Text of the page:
Blog 131. Why do small nations want big nukes?

Why indeed? For a nation, the benefit of having a nuclear weapon comes from not using it.


Why does North Korea develop nuclear bombs and rockets to deliver them when its people are hungry? Why Israel? Why did South Africa initiate a nuclear bomb program that it subsequently abandoned? Why Iran?


At present, nine nations have nuclear weapons, that is, a nuclear explosive sufficiently compact that it can be moved and delivered somehow. The U.S., Russia, England, China, France, Israel, India, Pakistan, and North Korea have nukes. Threatened by Soviet expansion in the 1940’s, the U.S. and its allies embarked upon a nuclear arms race with Russia. Russia participated in the race, feeling the capitalist market and free information threatened its communist beliefs. The resulting fragile peace became based on mutual assured destruction (MAD). India and Pakistan did likewise with each other. Without nuclear competition, Israel wanted military superiority over neighbors who were themselves committed to the termination of Israel, a first-strike defense that would be valid until a hostile neighbor develops a nuke. But why would an unthreatened country (North Korea, South Africa) invest wealth to develop a weapon of mass destruction?

Reason 1: Big boys at the table.

If you have a nuke, other countries will negotiate with you. Before the threat of nuclear delivery, did the U.S. negotiate with North Korea or simply attempt to contain it? Before rockets, did the U.S. talk with “little rocket man?” I once imagined a world in which we gave every country two small nukes, each one seeded with tracers to mark the cloud if it exploded, thereby revealing the perpetrator. All armed with a nuclear sword, everybody had a ploace at the negotiating table. But my scheme proved to be a bad idea in a world of irrational governments and rational terrorists. Furthermore, the terrorists might not need a nuke. Right now the score in the Middle East looks like Governments: zero; Terrorists: about five.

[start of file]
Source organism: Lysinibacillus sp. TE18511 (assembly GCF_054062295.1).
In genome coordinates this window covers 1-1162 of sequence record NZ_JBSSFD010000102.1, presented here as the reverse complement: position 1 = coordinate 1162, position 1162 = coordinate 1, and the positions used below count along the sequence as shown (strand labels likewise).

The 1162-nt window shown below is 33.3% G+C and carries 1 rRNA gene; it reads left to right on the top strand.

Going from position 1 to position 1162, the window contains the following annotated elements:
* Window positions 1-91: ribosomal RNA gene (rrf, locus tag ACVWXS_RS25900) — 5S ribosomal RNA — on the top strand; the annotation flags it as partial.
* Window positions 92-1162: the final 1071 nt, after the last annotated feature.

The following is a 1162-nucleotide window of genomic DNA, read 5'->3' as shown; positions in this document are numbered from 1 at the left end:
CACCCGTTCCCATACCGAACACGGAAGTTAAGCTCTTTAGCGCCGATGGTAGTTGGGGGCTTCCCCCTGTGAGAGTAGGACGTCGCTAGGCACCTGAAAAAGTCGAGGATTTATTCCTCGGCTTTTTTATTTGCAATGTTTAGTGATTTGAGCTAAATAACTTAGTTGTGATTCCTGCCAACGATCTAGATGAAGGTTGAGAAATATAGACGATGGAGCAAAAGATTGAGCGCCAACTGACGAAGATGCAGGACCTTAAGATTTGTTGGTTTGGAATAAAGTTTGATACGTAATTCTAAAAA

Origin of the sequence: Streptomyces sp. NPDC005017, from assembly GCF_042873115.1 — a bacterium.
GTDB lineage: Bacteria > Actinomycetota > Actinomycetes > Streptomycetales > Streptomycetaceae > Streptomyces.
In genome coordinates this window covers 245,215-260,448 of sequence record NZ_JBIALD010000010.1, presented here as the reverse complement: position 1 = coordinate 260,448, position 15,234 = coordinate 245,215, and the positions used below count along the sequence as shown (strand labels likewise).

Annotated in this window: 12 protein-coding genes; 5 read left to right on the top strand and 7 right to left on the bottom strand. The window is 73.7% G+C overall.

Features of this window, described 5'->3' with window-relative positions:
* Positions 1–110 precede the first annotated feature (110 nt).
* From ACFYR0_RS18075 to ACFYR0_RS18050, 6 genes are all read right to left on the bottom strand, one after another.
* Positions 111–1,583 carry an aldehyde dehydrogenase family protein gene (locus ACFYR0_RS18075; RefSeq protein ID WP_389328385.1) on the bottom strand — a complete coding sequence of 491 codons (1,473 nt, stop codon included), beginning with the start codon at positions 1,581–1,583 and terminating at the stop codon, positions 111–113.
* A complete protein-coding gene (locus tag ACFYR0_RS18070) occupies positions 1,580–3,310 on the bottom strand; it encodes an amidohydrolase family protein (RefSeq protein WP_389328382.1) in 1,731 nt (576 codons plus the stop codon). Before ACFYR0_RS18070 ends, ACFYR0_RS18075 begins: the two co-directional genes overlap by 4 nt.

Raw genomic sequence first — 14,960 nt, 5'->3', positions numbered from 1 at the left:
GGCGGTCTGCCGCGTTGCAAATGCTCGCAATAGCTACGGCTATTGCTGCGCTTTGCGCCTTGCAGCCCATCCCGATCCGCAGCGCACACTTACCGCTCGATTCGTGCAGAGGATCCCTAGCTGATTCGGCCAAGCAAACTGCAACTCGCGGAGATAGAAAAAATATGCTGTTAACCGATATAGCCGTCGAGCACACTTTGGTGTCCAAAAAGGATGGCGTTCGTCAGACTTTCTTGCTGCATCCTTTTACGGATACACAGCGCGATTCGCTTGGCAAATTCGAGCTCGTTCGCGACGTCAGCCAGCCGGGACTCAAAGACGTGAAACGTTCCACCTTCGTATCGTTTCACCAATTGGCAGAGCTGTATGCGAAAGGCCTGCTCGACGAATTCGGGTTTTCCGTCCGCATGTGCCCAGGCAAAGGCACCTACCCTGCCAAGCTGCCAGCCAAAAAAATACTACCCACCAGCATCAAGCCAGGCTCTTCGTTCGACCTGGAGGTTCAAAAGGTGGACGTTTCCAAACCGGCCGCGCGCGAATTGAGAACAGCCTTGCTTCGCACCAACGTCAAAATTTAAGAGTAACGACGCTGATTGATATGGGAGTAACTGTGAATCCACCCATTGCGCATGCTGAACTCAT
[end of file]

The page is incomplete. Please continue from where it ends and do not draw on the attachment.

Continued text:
Reason 2: Susceptibility to fear and fakery.

Small nations and dictators want nukes in part because the U.S. has nuclear paranoia. So much so that for fifty years Congress has not approved any scheme for treatment or disposal of wastes from civilian nuclear power. Just the term “nuclear” causes us to jump. We label the medical photograph as “magnetic resonance image” (MRI) rather than to use the physical name “nuclear magnetic resonance.” Furthermore, fake news based on fear spreads, affecting governments. Consider the anti-vaccination and anti-climate movements. To affect American politics and policy, foreign governments can combine the paranoia with the social media.

Thus, the U.S. can be threatened by any dictator who has nuke, whether or not it he has many or his nukes are big. Likewise, a psychological epidemic can be triggered by a terrorist who delivers a small crude nuke by truck or bicycle. Remember, wars are still in progress that were triggered by four plane crashes on 9/11/2001. On 1-13-2018 the state of Hawaii generated panic when it accidentally notified every cell phone that a missile was incoming. Americans do not panic at 35,000 traffic deaths per year, but we do panic at the expectation of one potential nuke. No matter what your armaments are, you are not defended against a threat developed through Facebook.

So what can we do?

Slow down. Talk to other countries. Understand their point of view. Live down our image of sending in the marines when local responses threaten our foreign commercial markets. Regard terror against one is terror against all. Promote that regard world-wide.

Finally, recognize paranoia where it occurs, even paranoia regarding the opposing political party, and get over it.


One thought on “Blog 131. Why do small nations want big nukes?

  1. Beatie Linda ·

    I don’t think there is anything we can do. I think our civilization is coming to an end. Civilzations have ended before. I fear for my grandchildren, but I think the end is inevitable ,certainly helped along by Mr. Trump.

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